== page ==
You know those annoying syrupy films so self-consumed that they can’t see the joke at the centre of their own reason for existing?
Well, Pitch Perfect isn’t one of those.
This is the story of an all-girl A Capella group at a fictional co-ed US university.
I approached Pitch Perfect thinking it was going to be a large helping of sugar-coated gloop, just like (shudder) Glee.
Instead, this is more like 112 minutes of Mean Girls The Musical (that’s the best analogy I can come up with); a film with a strong line in self-deprecating humour, and an occasional sideways glance at itself.
The writing is so sharp that it allows the odd nugget of cunningly-hidden adult humour to skilfully glide over the heads of younger viewers.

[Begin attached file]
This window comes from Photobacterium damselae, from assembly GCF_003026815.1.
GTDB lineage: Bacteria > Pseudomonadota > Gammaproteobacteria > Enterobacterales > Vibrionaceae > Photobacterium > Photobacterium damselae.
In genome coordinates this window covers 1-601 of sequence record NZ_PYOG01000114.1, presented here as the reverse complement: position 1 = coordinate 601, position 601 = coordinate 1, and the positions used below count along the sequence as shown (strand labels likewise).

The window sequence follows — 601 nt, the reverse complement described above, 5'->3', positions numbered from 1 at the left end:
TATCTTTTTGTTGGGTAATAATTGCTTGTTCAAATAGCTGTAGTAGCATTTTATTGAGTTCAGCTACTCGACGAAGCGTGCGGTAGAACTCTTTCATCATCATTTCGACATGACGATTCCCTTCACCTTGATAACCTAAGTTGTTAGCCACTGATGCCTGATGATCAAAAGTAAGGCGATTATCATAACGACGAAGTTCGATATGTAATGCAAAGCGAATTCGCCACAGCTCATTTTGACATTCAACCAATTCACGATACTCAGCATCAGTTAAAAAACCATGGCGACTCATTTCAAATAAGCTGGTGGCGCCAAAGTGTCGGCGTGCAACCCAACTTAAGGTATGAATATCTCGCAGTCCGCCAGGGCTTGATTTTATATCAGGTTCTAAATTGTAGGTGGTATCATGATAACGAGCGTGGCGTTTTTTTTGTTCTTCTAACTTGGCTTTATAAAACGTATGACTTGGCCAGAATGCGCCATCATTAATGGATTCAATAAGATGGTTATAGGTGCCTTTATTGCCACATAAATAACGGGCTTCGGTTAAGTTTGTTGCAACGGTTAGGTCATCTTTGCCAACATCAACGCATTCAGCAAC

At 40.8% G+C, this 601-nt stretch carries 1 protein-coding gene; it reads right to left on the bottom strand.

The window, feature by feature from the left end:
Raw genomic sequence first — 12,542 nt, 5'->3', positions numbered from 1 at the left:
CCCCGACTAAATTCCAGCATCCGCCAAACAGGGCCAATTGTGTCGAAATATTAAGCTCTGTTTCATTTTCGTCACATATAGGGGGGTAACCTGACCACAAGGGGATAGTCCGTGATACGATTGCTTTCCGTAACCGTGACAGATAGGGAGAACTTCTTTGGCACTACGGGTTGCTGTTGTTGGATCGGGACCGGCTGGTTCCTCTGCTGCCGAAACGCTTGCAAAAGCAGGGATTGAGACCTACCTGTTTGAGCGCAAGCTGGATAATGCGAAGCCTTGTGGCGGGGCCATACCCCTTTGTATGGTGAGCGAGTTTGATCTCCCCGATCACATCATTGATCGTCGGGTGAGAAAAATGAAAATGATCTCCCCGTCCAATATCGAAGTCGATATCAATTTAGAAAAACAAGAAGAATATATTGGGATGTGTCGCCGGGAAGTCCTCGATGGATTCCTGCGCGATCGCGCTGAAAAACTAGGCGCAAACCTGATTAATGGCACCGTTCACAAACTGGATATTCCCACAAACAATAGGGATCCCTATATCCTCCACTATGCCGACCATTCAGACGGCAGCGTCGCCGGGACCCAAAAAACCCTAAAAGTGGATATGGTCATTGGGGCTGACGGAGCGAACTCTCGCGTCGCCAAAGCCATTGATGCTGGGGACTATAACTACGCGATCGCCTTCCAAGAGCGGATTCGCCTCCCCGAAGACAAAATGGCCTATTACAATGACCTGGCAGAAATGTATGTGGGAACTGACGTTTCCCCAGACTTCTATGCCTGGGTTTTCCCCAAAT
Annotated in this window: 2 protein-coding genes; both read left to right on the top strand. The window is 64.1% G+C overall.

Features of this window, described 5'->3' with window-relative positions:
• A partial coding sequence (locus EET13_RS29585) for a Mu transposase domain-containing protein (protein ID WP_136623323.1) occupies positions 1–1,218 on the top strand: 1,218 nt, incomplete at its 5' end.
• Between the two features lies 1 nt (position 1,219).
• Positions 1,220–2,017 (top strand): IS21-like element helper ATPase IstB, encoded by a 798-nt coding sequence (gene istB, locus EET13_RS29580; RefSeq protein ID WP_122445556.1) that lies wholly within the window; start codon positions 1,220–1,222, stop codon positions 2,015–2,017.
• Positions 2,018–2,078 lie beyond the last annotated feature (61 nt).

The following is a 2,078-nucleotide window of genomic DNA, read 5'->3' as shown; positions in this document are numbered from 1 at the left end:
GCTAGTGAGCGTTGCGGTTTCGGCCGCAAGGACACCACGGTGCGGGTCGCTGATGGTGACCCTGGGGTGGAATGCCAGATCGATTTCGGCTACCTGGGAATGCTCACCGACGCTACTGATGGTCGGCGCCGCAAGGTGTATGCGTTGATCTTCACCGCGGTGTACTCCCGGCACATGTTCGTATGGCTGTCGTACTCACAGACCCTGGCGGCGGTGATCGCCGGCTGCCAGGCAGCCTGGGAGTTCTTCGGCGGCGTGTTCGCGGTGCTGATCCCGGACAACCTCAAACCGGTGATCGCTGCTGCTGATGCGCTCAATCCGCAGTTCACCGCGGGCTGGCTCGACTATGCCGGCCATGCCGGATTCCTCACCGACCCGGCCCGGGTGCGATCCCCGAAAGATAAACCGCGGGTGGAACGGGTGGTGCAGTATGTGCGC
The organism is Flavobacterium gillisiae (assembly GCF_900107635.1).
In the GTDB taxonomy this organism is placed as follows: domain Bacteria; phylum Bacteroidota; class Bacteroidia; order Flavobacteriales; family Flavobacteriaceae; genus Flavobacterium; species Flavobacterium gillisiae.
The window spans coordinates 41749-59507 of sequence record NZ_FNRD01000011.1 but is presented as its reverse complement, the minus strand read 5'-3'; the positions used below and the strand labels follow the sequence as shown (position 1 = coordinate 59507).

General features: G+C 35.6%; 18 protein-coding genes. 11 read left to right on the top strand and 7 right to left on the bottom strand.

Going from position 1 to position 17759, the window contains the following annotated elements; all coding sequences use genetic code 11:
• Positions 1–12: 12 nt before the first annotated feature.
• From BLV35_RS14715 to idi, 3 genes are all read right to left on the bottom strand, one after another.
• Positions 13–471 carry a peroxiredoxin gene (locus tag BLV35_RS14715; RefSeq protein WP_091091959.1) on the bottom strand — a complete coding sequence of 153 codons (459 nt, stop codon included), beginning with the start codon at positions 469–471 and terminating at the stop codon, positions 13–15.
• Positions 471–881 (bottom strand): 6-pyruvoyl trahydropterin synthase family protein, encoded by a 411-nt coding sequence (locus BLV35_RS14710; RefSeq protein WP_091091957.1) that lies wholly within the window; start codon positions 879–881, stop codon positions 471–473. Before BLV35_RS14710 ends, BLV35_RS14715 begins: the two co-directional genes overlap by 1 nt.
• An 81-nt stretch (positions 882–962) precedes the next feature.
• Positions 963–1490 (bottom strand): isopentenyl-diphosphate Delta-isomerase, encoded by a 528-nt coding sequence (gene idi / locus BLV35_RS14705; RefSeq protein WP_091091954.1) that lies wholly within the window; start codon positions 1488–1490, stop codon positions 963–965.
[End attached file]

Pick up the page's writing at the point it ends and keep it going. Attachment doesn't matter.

Production is OK (could have been better in places), but the film is shot with such articulate intelligence that it develops a likeable character of its own.
Yes, there is intelligence in Pitch Perfect. And it is a good example of smartly articulate story-telling.
But it isn’t a documentary, so lighten up people.
Although I enjoy the way Pitch Perfect allows some of its characters to develop, I do have a problem with Rebel Wilson, or maybe my problem is with the Fat Amy character.
Aside from this minor issue, Pitch Perfect is a nicely-paced feel good film that is a bucketful of family entertainment.
And easy and thoroughly enjoyable watch.
Which you should.